Minister for Foreign Affairs of Singapore, Dr Vivian Balakrishnan in conversation with Prime Minister Ranil Wickremesinghe

Prime Minister Ranil Wickremesinghe says it is time for Indian Ocean countries especially Asian nations to take the lead in determining their own future and hence an Indian Ocean Order needs to be crafted with accepted rules and agreements that would guide interactions between states. Delivering the inaugural address at the Indian Ocean Conference held at the Shangri La Hotel in Singapore recently. Premier Wickremesinghe noted that this Order needs to be built on a consensual agreement and no singular State should dominate the system.

“The Indian Ocean Order would have the primary responsibility of upholding the freedom of navigation in the Indian Ocean, ensuring that shipping and air routes to East Asia and beyond are kept open, building closer economic cooperation amongst countries in the region, incorporating an Indian Ocean Development Fund for development of the region, and in particular, establishing a strong Humanitarian Assistance and Disaster Management mechanism to deal with natural and manmade disasters,” Wickremesinghe said speaking on the theme of ‘Global Power Transition and the Indian Ocean’.

Pointing out that the Indian Ocean Rim Association (IORA), the regional organization is not an effective force and has fallen short of expected levels of delivery with regard to regional cooperation, he lamented that it is dormant when the strategic concepts concerning the Indian Ocean are being discussed.

“What is required as a start is a dialogue between the SAARC and ASEAN leaders. Indonesia, an ASEAN member also the current Chair of the IORA, can initiate this dialogue – spanning the IORA and all the interested major and middle powers.”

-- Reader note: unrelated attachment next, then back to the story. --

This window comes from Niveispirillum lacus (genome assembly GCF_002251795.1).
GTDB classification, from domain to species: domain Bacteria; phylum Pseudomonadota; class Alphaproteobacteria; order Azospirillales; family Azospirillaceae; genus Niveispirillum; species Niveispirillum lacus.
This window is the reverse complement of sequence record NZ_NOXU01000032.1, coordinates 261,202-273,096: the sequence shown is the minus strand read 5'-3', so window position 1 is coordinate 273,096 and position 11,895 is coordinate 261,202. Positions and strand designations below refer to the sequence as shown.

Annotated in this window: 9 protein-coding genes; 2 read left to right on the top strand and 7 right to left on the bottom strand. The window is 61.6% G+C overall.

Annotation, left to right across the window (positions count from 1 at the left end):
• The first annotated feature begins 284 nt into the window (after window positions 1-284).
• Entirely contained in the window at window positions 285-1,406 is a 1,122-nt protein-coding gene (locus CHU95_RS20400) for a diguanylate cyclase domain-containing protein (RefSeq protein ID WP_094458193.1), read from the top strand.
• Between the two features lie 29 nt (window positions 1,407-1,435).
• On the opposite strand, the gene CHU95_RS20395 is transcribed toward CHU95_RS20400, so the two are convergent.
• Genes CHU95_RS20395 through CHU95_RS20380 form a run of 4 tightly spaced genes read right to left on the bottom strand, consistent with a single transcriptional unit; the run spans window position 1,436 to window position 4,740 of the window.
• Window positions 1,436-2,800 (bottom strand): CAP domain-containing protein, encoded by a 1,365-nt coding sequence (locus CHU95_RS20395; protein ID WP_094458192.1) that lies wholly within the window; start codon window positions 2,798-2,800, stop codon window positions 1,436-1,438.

“The final objective will be the agreement on an Indian Ocean Order.  A settled arrangement guiding the interaction between states to ensure the safety and security of the Indian Ocean and its lanes of communications.  An Order established by consensual agreement for a peaceful maritime security space and the strengthening of Maritime Security cooperation for mutual benefit,” Wickremesinghe said.

He said that such an Indian Ocean Order can only be consolidated by strong and meaningful regional cooperation and therefore organizations such as the India Foundation have a role to play in presenting proposals for closer cooperation.

“Two of the areas requiring your efforts will be – firstly, the establishment of an Indian Ocean Assembly.    An Assembly which brings together, inter alia, Heads of State and Governments,  leaders of political parties, officials, academics, intellectuals, non-governmental sectors, cultural and commercial leaders, media representatives, youth groups in order to recommend measures for consideration by the Indian Ocean region.
“Secondly, a programme for cooperation in Education and Human Capital Development.  This single measure will make a significant contribution to the rapid development of the region.

“Our task, then, is to begin building a political eco-system that is both prescriptive and preventive; prescriptive in that it creates a structure out of the natural affinities of geography, culture and resources that already exist; preventive in that it contains the inevitable local disputes and prevents them from disrupting or spilling over on to a common Indian Ocean agenda,” the Sri Lankan Prime Minister said.

The event was attended by Deputy Prime Minister and Minister of Home Affairs of Malaysia, Dato’ Seri Dr Ahmad Zahid Bin Hamidi, Minister for Foreign Affairs of Singapore, Dr Vivian Balakrishnan, Minister of Road, Transport and Highways of India, Shri Nitin Gadkari and  Sri Lanka’s Minister of Internal Affairs, Wayamba Development and Cultural Affairs, S.B. Nawinna.

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